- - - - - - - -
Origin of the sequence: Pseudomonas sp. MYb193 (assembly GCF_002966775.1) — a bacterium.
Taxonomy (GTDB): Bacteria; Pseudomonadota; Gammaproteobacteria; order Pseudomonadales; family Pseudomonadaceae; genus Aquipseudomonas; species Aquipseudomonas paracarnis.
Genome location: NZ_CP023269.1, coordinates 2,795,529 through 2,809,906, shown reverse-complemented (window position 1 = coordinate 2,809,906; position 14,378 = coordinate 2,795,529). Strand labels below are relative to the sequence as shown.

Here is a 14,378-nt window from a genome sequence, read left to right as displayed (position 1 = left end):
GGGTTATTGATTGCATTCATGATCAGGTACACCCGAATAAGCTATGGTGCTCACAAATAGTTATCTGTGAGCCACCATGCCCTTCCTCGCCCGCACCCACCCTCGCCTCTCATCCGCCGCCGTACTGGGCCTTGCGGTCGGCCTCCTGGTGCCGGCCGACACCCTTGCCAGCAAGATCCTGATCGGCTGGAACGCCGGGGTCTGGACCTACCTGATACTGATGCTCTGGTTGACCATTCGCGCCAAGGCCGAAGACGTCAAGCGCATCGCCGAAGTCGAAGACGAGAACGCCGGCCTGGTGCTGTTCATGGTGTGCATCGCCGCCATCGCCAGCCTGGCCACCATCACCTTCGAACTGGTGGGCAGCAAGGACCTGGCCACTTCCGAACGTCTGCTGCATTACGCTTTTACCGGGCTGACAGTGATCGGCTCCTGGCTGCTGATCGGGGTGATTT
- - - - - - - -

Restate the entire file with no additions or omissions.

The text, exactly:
Origin of the sequence: Pseudomonas sp. MYb193 (assembly GCF_002966775.1) — a bacterium.
Taxonomy (GTDB): Bacteria; Pseudomonadota; Gammaproteobacteria; order Pseudomonadales; family Pseudomonadaceae; genus Aquipseudomonas; species Aquipseudomonas paracarnis.
Genome location: NZ_CP023269.1, coordinates 2,795,529 through 2,809,906, shown reverse-complemented (window position 1 = coordinate 2,809,906; position 14,378 = coordinate 2,795,529). Strand labels below are relative to the sequence as shown.

Here is a 14,378-nt window from a genome sequence, read left to right as displayed (position 1 = left end):
GGGTTATTGATTGCATTCATGATCAGGTACACCCGAATAAGCTATGGTGCTCACAAATAGTTATCTGTGAGCCACCATGCCCTTCCTCGCCCGCACCCACCCTCGCCTCTCATCCGCCGCCGTACTGGGCCTTGCGGTCGGCCTCCTGGTGCCGGCCGACACCCTTGCCAGCAAGATCCTGATCGGCTGGAACGCCGGGGTCTGGACCTACCTGATACTGATGCTCTGGTTGACCATTCGCGCCAAGGCCGAAGACGTCAAGCGCATCGCCGAAGTCGAAGACGAGAACGCCGGCCTGGTGCTGTTCATGGTGTGCATCGCCGCCATCGCCAGCCTGGCCACCATCACCTTCGAACTGGTGGGCAGCAAGGACCTGGCCACTTCCGAACGTCTGCTGCATTACGCTTTTACCGGGCTGACAGTGATCGGCTCCTGGCTGCTGATCGGGGTGATTT